SMTK’s observers pattern (Observers) is a generic pattern for registering and executing callback routines when an “observed” class performs different tasks related to events in its lifetime or notifying others of its state. The observed class traditionally contains an instance of the Observers class, which is used to both register and call observer functors as these events occur.

Observer parameters

When an event that should be observed occurs, the Observers class may be provided with information about the event; this information determines the signature of the observer functors and is a template parameter to the observer class. For example, SMTK’s resource manager considers the addition, modification, and removal of resources to be significant events. It passes an enum specifying which of these events is occurring along with a shared pointer to the resource in question.

Observing state

Sometimes, observers may wish to observe the state of a class rather than lifecycle events; for example, SMTK’s resource manager notifies observers when resources are added to or removed from the manager. However, observers may need to maintain a list of all the resources in the manager — even those added before the observer was registered. Thus when an observer functor is registered with Observers, there is sometimes a need for the functor to be called immediately with the initial state as well as later when future events alter the state.

If this is the case, the Observers instance can be provided with a function at construction that “initializes” observers upon registration with the current state. If an initializer is provided, observers can opt in to being initialized as they are registered; if no initializer is provided, then any request to be initialized is ignored.

Registering an observer

An observer functor is registered to an Observers instance with

  • an optional integral priority value (higher priority functors are called before lower priority functors),

  • an option to initialize the observer by executing the functor immediately upon registration, and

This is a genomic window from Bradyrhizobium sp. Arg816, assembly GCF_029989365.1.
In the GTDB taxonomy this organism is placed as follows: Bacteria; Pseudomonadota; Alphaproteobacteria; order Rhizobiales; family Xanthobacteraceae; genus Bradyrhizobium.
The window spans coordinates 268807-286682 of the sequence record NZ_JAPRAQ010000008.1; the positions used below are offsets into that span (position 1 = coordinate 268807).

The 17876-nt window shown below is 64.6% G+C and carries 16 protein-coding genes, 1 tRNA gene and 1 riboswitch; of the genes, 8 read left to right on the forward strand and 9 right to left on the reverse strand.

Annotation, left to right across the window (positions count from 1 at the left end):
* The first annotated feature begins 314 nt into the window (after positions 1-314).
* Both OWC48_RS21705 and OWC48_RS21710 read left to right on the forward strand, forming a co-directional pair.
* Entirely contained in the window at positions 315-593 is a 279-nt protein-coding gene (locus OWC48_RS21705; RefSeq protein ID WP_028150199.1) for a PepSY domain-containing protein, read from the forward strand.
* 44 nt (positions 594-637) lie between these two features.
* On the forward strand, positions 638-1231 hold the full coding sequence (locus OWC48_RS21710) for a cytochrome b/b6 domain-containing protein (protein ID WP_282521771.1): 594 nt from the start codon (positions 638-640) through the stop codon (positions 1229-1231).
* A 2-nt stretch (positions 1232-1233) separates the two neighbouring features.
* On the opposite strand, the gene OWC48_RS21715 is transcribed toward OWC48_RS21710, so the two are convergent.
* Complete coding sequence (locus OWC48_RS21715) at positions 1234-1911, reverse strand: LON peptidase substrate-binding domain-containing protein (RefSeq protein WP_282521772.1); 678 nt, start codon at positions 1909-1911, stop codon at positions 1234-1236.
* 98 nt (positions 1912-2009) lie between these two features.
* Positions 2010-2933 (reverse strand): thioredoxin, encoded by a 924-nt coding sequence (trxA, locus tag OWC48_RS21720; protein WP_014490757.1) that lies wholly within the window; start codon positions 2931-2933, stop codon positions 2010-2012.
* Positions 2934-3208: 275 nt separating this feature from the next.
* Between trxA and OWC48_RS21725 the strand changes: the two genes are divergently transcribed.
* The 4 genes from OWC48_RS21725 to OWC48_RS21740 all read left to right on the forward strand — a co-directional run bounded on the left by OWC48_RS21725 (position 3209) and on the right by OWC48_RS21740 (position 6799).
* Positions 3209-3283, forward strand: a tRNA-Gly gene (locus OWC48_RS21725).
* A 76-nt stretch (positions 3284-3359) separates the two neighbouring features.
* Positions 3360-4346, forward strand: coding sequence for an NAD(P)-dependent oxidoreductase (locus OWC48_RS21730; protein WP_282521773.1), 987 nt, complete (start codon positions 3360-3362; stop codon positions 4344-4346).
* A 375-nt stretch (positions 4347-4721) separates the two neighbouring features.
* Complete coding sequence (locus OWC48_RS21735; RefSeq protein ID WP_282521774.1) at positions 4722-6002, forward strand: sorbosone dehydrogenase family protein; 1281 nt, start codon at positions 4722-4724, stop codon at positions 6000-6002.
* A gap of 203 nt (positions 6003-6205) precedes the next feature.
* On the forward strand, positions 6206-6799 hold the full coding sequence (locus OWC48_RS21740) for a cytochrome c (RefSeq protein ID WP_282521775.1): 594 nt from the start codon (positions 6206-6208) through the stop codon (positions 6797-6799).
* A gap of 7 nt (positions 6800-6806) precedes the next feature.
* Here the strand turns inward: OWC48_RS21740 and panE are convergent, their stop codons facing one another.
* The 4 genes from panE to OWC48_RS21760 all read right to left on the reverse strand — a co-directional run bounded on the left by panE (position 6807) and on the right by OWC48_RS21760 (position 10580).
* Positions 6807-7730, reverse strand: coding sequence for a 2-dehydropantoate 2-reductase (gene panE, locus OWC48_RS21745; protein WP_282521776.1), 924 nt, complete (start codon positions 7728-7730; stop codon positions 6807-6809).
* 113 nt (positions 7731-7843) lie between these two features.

• a string description that is printed in debug mode when the observer functor is called.

When an observer functor is registered, a non-copyable key is returned that scopes the lifetime of the observer functor (when the key goes out of scope, the observer functor is unregistered from the Observers instance).

Early exit

If the Observers instance is constructed to have observers return a boolean value, observation is terminated if an observer functor returns false. This allows observers to potentially cancel an action that is being observed, letting the observers drive the actions of the observed class. If the Observers instance is constructed to have observers return void, all observer functors will be called without the possibility of cancellation.

Mutating observations and thread safety

Note that observers are normally invoked synchronously whenever the parameters of the observed event are provided to the Observers’ parenthesis operator. If used in a threaded environment, this means that multiple threads might potentially invoke observers — potentially simultaneously. If this is not your intention (many user interface libraries do not allow updates except on one thread), you must modify how observers are called.

The Observers pattern also contains logic to optionally modify the execution logic of the observer instance. This feature is used to control the context in which observer functors are executed (e.g., forcing all observer functors to execute on the applicaiton’s main thread, as is done by pqSMTKCallObserversOnMainThreadBehavior).


An example that demonstrates the prinicples and API of this pattern can be found in SMTK’s UnitTestObservers test.